Relatives to Face Additional Charges As Probate Fees Rise
Relatives could soon be facing huge rises in probate fees if proposed new tiered systems of charges comes into effect for Probate.
With property values at a new all time high the changes will obviously affect more and more people who find themselves hit by higher charges after a loved one passes away.
The flat £215 fee will be replaced with a new system of tiered charges that would result in some paying as much as £20,000 for estates worth more than £2m.
If a loved one leaves an estate worth over £300,000 the new fees would be £1,000.
For estates worth between £500,000 and £1m the new fee will be £4,000, rising to £8,000 for those worth between £1m and £1.6m, and £12,000 for those valued at between £1.6m and £2m.
Obtaining a grant of probate is the process by which someone is given the authority to deal with the property, money and possessions of a person after they die.
It is usually sought by the executor of a Will or a person acting on their behalf. Not all estates need to go through probate, but around half of deaths leading to an application for a grant of probate in England and Wales.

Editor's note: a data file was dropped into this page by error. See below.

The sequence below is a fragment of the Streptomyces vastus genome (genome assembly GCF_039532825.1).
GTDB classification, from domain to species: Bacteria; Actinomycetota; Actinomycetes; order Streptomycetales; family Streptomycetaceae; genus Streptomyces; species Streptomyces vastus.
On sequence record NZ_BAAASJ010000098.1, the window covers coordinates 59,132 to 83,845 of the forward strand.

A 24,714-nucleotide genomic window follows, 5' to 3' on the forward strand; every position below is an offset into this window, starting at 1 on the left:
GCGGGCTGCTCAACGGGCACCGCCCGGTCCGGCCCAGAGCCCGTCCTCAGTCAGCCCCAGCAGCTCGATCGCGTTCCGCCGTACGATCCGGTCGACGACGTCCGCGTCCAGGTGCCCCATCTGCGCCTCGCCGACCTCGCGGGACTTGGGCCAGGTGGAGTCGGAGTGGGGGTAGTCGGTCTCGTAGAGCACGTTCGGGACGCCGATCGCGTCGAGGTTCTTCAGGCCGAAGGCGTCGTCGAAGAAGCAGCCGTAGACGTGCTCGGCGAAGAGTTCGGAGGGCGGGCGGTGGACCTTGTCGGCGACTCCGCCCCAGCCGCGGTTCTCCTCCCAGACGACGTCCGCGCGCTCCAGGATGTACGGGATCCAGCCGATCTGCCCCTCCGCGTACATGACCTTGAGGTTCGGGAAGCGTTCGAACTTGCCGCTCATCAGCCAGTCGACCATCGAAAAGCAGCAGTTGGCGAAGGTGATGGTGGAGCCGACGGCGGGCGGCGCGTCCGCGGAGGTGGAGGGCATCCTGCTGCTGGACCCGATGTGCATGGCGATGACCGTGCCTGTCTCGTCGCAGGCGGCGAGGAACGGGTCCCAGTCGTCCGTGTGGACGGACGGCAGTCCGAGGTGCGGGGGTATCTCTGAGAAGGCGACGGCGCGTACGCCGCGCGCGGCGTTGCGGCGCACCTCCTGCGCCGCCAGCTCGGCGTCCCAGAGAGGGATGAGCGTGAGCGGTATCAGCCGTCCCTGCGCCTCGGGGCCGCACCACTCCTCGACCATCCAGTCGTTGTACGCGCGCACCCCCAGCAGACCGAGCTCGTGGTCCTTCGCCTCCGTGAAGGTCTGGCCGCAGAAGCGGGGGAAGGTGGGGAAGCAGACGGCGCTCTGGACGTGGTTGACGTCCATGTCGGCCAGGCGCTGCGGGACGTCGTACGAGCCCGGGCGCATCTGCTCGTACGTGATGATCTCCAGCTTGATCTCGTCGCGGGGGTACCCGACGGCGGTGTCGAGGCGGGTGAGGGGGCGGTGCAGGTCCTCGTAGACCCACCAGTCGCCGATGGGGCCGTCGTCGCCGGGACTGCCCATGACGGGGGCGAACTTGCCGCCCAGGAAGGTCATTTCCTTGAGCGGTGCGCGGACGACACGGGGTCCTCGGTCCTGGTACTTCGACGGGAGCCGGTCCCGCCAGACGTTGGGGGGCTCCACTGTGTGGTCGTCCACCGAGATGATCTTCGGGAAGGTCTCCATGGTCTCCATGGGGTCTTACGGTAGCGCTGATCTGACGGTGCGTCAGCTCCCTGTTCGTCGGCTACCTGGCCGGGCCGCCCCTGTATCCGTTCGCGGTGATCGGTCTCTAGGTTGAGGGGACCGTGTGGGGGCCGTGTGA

Private Client Partner, Daniel Prince, said: “At such a difficult time as the loss of a loved one there is no substitute for the experience, knowledge and skill of a solicitor to guide you through this often complex area of the law, particularly if unforeseen complications arise.
“Moving forward the proposed rise in fees will hit a percentage of our clients and we will have to explain the changes carefully and precisely.”
Proposed new probate fees which are being consulted on until 1 April 2016:
£300 for estates worth more than £50,000 and up to £300,000
£1,000 for estates worth more than £300,000 and up to £500,000
£4,000 for estates worth more than £500,000 and up to £1m
£8,000 for estates worth more than £1m and up to £1.6m
£12,000 for estates worth more than £1.6m and up to £2m
£20,000 for estates worth more than £2m
For advice on your Will, Probate and Private Client matters contact Daniel.Prince@pearsonlegal.co.uk
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Please note that the information and opinions contained in this article are not intended to be comprehensive, nor to provide legal advice. No responsibility for its accuracy or correctness is assumed by Pearson Solicitors and Financial Advisers Ltd or any of its members or employees. Professional legal advice should be obtained before taking, or refraining from taking, any action as a result of this article.
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